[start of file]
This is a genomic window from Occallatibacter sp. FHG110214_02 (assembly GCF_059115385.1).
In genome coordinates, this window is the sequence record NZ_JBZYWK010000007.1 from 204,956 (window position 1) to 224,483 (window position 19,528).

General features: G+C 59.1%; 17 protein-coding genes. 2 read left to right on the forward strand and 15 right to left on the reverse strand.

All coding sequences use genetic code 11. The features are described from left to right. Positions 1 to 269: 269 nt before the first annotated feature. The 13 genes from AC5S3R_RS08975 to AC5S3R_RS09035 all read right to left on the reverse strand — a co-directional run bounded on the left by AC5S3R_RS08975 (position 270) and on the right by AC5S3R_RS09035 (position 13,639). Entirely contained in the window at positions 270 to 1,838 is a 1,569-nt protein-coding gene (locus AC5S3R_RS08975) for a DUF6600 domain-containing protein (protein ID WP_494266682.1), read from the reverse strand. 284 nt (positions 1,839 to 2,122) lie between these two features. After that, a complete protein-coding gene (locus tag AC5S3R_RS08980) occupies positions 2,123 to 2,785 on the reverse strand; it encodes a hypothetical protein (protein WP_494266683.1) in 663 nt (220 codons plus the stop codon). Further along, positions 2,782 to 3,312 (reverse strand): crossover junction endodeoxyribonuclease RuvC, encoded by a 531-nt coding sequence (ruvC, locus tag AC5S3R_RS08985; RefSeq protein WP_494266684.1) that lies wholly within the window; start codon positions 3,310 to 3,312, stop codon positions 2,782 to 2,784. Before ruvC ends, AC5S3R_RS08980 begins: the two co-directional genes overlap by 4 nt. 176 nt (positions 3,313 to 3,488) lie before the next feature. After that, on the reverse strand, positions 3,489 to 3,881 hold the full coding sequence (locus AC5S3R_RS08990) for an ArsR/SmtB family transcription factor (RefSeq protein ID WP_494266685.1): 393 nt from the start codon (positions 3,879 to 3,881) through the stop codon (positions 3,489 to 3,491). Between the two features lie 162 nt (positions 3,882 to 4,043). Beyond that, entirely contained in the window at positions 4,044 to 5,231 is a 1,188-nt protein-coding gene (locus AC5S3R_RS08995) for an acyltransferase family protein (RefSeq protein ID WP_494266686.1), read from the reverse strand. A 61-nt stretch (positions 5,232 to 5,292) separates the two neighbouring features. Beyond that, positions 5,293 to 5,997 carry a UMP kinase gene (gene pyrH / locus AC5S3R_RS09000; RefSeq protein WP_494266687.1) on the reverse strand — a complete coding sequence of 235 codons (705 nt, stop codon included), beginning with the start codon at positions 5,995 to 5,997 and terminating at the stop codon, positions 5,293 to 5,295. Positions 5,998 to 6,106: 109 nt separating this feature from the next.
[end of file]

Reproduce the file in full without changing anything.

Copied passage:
This is a genomic window from Occallatibacter sp. FHG110214_02 (assembly GCF_059115385.1).
In genome coordinates, this window is the sequence record NZ_JBZYWK010000007.1 from 204,956 (window position 1) to 224,483 (window position 19,528).

General features: G+C 59.1%; 17 protein-coding genes. 2 read left to right on the forward strand and 15 right to left on the reverse strand.

All coding sequences use genetic code 11. The features are described from left to right. Positions 1 to 269: 269 nt before the first annotated feature. The 13 genes from AC5S3R_RS08975 to AC5S3R_RS09035 all read right to left on the reverse strand — a co-directional run bounded on the left by AC5S3R_RS08975 (position 270) and on the right by AC5S3R_RS09035 (position 13,639). Entirely contained in the window at positions 270 to 1,838 is a 1,569-nt protein-coding gene (locus AC5S3R_RS08975) for a DUF6600 domain-containing protein (protein ID WP_494266682.1), read from the reverse strand. 284 nt (positions 1,839 to 2,122) lie between these two features. After that, a complete protein-coding gene (locus tag AC5S3R_RS08980) occupies positions 2,123 to 2,785 on the reverse strand; it encodes a hypothetical protein (protein WP_494266683.1) in 663 nt (220 codons plus the stop codon). Further along, positions 2,782 to 3,312 (reverse strand): crossover junction endodeoxyribonuclease RuvC, encoded by a 531-nt coding sequence (ruvC, locus tag AC5S3R_RS08985; RefSeq protein WP_494266684.1) that lies wholly within the window; start codon positions 3,310 to 3,312, stop codon positions 2,782 to 2,784. Before ruvC ends, AC5S3R_RS08980 begins: the two co-directional genes overlap by 4 nt. 176 nt (positions 3,313 to 3,488) lie before the next feature. After that, on the reverse strand, positions 3,489 to 3,881 hold the full coding sequence (locus AC5S3R_RS08990) for an ArsR/SmtB family transcription factor (RefSeq protein ID WP_494266685.1): 393 nt from the start codon (positions 3,879 to 3,881) through the stop codon (positions 3,489 to 3,491). Between the two features lie 162 nt (positions 3,882 to 4,043). Beyond that, entirely contained in the window at positions 4,044 to 5,231 is a 1,188-nt protein-coding gene (locus AC5S3R_RS08995) for an acyltransferase family protein (RefSeq protein ID WP_494266686.1), read from the reverse strand. A 61-nt stretch (positions 5,232 to 5,292) separates the two neighbouring features. Beyond that, positions 5,293 to 5,997 carry a UMP kinase gene (gene pyrH / locus AC5S3R_RS09000; RefSeq protein WP_494266687.1) on the reverse strand — a complete coding sequence of 235 codons (705 nt, stop codon included), beginning with the start codon at positions 5,995 to 5,997 and terminating at the stop codon, positions 5,293 to 5,295. Positions 5,998 to 6,106: 109 nt separating this feature from the next.